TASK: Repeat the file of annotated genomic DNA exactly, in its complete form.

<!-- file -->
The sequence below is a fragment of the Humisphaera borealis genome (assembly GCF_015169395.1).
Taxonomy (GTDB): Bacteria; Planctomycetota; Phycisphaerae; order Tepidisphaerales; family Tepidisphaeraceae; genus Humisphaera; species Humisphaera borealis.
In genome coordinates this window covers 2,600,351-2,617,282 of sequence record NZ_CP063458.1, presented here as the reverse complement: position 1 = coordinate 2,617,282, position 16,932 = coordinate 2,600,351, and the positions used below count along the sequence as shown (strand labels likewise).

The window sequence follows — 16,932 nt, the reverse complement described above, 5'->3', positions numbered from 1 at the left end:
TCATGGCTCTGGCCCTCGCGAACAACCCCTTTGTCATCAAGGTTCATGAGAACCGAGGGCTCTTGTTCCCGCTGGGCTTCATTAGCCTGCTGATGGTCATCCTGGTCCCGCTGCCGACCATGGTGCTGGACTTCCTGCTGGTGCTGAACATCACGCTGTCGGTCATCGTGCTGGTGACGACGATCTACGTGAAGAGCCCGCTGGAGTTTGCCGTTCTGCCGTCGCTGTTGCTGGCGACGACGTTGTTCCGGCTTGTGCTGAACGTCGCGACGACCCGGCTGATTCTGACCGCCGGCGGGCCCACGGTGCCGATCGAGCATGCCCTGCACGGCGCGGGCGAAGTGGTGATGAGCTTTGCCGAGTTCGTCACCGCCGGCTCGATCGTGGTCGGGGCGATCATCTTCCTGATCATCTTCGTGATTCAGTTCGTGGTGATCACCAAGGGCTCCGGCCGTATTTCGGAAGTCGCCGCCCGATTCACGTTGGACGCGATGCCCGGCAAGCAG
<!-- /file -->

The sequence below is a fragment of the Humisphaera borealis genome (assembly GCF_015169395.1).
Taxonomy (GTDB): Bacteria; Planctomycetota; Phycisphaerae; order Tepidisphaerales; family Tepidisphaeraceae; genus Humisphaera; species Humisphaera borealis.
In genome coordinates this window covers 2,600,351-2,617,282 of sequence record NZ_CP063458.1, presented here as the reverse complement: position 1 = coordinate 2,617,282, position 16,932 = coordinate 2,600,351, and the positions used below count along the sequence as shown (strand labels likewise).

The window sequence follows — 16,932 nt, the reverse complement described above, 5'->3', positions numbered from 1 at the left end:
TCATGGCTCTGGCCCTCGCGAACAACCCCTTTGTCATCAAGGTTCATGAGAACCGAGGGCTCTTGTTCCCGCTGGGCTTCATTAGCCTGCTGATGGTCATCCTGGTCCCGCTGCCGACCATGGTGCTGGACTTCCTGCTGGTGCTGAACATCACGCTGTCGGTCATCGTGCTGGTGACGACGATCTACGTGAAGAGCCCGCTGGAGTTTGCCGTTCTGCCGTCGCTGTTGCTGGCGACGACGTTGTTCCGGCTTGTGCTGAACGTCGCGACGACCCGGCTGATTCTGACCGCCGGCGGGCCCACGGTGCCGATCGAGCATGCCCTGCACGGCGCGGGCGAAGTGGTGATGAGCTTTGCCGAGTTCGTCACCGCCGGCTCGATCGTGGTCGGGGCGATCATCTTCCTGATCATCTTCGTGATTCAGTTCGTGGTGATCACCAAGGGCTCCGGCCGTATTTCGGAAGTCGCCGCCCGATTCACGTTGGACGCGATGCCCGGCAAGCAG